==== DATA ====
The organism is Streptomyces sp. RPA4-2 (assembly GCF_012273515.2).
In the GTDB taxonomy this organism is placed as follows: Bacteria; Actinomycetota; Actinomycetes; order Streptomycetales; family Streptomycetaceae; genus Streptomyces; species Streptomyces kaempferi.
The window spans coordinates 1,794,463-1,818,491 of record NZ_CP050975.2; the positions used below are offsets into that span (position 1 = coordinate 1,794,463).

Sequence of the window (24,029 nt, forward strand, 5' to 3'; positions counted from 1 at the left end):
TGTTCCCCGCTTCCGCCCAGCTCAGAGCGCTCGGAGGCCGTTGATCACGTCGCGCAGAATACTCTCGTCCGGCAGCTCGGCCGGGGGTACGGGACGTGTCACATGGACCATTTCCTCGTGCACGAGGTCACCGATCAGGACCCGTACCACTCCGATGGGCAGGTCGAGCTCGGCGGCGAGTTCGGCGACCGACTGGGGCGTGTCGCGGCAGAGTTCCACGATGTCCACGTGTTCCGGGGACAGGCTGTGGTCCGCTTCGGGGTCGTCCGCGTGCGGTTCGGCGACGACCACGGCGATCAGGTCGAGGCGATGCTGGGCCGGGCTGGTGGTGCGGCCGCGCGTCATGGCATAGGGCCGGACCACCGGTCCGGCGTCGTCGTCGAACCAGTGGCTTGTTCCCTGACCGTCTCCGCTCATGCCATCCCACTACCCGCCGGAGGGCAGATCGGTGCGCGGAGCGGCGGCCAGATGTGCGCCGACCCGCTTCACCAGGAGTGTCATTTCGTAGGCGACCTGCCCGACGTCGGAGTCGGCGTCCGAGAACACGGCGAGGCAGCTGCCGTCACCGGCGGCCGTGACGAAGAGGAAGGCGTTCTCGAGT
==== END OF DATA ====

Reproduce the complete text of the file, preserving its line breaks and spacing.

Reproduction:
The organism is Streptomyces sp. RPA4-2 (assembly GCF_012273515.2).
In the GTDB taxonomy this organism is placed as follows: Bacteria; Actinomycetota; Actinomycetes; order Streptomycetales; family Streptomycetaceae; genus Streptomyces; species Streptomyces kaempferi.
The window spans coordinates 1,794,463-1,818,491 of record NZ_CP050975.2; the positions used below are offsets into that span (position 1 = coordinate 1,794,463).

Sequence of the window (24,029 nt, forward strand, 5' to 3'; positions counted from 1 at the left end):
TGTTCCCCGCTTCCGCCCAGCTCAGAGCGCTCGGAGGCCGTTGATCACGTCGCGCAGAATACTCTCGTCCGGCAGCTCGGCCGGGGGTACGGGACGTGTCACATGGACCATTTCCTCGTGCACGAGGTCACCGATCAGGACCCGTACCACTCCGATGGGCAGGTCGAGCTCGGCGGCGAGTTCGGCGACCGACTGGGGCGTGTCGCGGCAGAGTTCCACGATGTCCACGTGTTCCGGGGACAGGCTGTGGTCCGCTTCGGGGTCGTCCGCGTGCGGTTCGGCGACGACCACGGCGATCAGGTCGAGGCGATGCTGGGCCGGGCTGGTGGTGCGGCCGCGCGTCATGGCATAGGGCCGGACCACCGGTCCGGCGTCGTCGTCGAACCAGTGGCTTGTTCCCTGACCGTCTCCGCTCATGCCATCCCACTACCCGCCGGAGGGCAGATCGGTGCGCGGAGCGGCGGCCAGATGTGCGCCGACCCGCTTCACCAGGAGTGTCATTTCGTAGGCGACCTGCCCGACGTCGGAGTCGGCGTCCGAGAACACGGCGAGGCAGCTGCCGTCACCGGCGGCCGTGACGAAGAGGAAGGCGTTCTCGAGT